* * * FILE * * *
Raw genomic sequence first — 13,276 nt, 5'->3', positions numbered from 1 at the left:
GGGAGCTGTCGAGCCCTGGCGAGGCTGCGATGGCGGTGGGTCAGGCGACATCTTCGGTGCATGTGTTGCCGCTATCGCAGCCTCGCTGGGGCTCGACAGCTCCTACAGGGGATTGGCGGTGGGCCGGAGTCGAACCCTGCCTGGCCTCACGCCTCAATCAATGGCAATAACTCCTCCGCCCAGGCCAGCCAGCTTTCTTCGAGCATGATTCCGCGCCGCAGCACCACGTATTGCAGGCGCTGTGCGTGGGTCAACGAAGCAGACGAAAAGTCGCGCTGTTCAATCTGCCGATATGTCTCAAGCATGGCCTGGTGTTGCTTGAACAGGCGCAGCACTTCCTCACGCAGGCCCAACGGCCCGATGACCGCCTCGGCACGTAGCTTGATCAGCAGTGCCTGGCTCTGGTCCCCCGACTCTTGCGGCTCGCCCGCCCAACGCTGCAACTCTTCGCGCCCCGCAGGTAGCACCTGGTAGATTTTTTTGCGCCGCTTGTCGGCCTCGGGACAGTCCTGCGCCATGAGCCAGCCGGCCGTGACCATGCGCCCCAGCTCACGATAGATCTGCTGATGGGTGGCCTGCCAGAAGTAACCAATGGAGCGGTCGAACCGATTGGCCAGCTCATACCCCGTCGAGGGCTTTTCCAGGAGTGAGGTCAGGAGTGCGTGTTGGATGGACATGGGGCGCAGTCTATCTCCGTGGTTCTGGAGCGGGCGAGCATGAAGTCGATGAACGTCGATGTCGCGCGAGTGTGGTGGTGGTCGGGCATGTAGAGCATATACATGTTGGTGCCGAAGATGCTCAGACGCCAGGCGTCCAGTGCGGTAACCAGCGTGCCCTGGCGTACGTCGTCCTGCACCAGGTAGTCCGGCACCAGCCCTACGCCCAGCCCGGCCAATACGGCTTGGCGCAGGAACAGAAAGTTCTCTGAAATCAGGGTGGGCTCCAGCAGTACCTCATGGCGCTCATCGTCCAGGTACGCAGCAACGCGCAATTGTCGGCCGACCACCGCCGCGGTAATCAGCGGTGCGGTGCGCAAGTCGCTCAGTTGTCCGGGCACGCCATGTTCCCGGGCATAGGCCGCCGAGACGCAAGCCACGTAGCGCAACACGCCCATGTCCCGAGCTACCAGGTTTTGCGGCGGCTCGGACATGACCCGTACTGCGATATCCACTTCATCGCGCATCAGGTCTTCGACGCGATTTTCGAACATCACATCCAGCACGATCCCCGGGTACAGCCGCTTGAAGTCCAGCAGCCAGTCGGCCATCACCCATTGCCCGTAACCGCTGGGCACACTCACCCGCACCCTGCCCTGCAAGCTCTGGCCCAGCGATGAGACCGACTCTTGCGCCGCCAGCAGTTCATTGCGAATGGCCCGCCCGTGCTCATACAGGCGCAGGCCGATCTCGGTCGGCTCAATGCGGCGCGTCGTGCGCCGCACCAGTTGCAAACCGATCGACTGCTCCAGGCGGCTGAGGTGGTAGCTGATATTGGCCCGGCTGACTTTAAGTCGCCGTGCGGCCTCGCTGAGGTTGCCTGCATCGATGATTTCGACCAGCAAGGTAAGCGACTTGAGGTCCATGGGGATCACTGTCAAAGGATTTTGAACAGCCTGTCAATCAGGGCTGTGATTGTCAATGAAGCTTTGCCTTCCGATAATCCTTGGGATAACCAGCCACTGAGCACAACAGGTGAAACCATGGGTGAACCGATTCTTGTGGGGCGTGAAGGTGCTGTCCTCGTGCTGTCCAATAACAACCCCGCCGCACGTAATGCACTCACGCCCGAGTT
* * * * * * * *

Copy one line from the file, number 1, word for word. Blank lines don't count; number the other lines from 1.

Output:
Raw genomic sequence first — 13,276 nt, 5'->3', positions numbered from 1 at the left: